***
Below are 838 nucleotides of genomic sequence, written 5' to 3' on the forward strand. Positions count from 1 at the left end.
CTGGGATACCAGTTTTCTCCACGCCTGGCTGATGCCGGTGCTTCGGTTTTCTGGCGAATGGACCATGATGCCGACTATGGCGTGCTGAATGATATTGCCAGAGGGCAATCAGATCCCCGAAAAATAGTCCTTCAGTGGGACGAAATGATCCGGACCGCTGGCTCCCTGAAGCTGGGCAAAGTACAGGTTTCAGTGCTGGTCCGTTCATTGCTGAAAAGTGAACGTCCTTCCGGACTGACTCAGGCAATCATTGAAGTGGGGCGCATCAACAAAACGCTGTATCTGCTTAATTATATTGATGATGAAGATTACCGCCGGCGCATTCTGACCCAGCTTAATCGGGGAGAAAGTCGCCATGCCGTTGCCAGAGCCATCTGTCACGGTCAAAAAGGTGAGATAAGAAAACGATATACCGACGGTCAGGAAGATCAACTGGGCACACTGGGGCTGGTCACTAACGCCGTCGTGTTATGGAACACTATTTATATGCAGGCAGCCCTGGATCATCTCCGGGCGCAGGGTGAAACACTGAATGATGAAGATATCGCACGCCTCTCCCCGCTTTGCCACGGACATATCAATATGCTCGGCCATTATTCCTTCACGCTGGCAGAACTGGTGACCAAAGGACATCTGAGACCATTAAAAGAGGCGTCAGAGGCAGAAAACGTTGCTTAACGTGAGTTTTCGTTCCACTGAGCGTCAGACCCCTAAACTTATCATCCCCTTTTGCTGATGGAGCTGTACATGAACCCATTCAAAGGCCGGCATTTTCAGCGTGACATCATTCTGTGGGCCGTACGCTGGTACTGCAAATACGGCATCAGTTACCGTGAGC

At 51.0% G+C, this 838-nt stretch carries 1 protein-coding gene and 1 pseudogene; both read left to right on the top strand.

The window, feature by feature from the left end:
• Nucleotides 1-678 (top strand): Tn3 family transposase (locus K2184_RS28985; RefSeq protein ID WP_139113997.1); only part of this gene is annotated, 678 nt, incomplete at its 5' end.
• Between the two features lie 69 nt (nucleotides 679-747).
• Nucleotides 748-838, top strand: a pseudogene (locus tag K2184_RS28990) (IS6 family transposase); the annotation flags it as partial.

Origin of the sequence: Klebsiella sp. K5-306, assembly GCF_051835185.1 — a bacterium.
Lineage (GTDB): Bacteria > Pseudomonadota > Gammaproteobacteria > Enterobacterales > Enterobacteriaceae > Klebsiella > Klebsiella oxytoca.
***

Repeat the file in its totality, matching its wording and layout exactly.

Below are 838 nucleotides of genomic sequence, written 5' to 3' on the forward strand. Positions count from 1 at the left end.
CTGGGATACCAGTTTTCTCCACGCCTGGCTGATGCCGGTGCTTCGGTTTTCTGGCGAATGGACCATGATGCCGACTATGGCGTGCTGAATGATATTGCCAGAGGGCAATCAGATCCCCGAAAAATAGTCCTTCAGTGGGACGAAATGATCCGGACCGCTGGCTCCCTGAAGCTGGGCAAAGTACAGGTTTCAGTGCTGGTCCGTTCATTGCTGAAAAGTGAACGTCCTTCCGGACTGACTCAGGCAATCATTGAAGTGGGGCGCATCAACAAAACGCTGTATCTGCTTAATTATATTGATGATGAAGATTACCGCCGGCGCATTCTGACCCAGCTTAATCGGGGAGAAAGTCGCCATGCCGTTGCCAGAGCCATCTGTCACGGTCAAAAAGGTGAGATAAGAAAACGATATACCGACGGTCAGGAAGATCAACTGGGCACACTGGGGCTGGTCACTAACGCCGTCGTGTTATGGAACACTATTTATATGCAGGCAGCCCTGGATCATCTCCGGGCGCAGGGTGAAACACTGAATGATGAAGATATCGCACGCCTCTCCCCGCTTTGCCACGGACATATCAATATGCTCGGCCATTATTCCTTCACGCTGGCAGAACTGGTGACCAAAGGACATCTGAGACCATTAAAAGAGGCGTCAGAGGCAGAAAACGTTGCTTAACGTGAGTTTTCGTTCCACTGAGCGTCAGACCCCTAAACTTATCATCCCCTTTTGCTGATGGAGCTGTACATGAACCCATTCAAAGGCCGGCATTTTCAGCGTGACATCATTCTGTGGGCCGTACGCTGGTACTGCAAATACGGCATCAGTTACCGTGAGC

At 51.0% G+C, this 838-nt stretch carries 1 protein-coding gene and 1 pseudogene; both read left to right on the top strand.

The window, feature by feature from the left end:
• Nucleotides 1-678 (top strand): Tn3 family transposase (locus K2184_RS28985; RefSeq protein ID WP_139113997.1); only part of this gene is annotated, 678 nt, incomplete at its 5' end.
• Between the two features lie 69 nt (nucleotides 679-747).
• Nucleotides 748-838, top strand: a pseudogene (locus tag K2184_RS28990) (IS6 family transposase); the annotation flags it as partial.

Origin of the sequence: Klebsiella sp. K5-306, assembly GCF_051835185.1 — a bacterium.
Lineage (GTDB): Bacteria > Pseudomonadota > Gammaproteobacteria > Enterobacterales > Enterobacteriaceae > Klebsiella > Klebsiella oxytoca.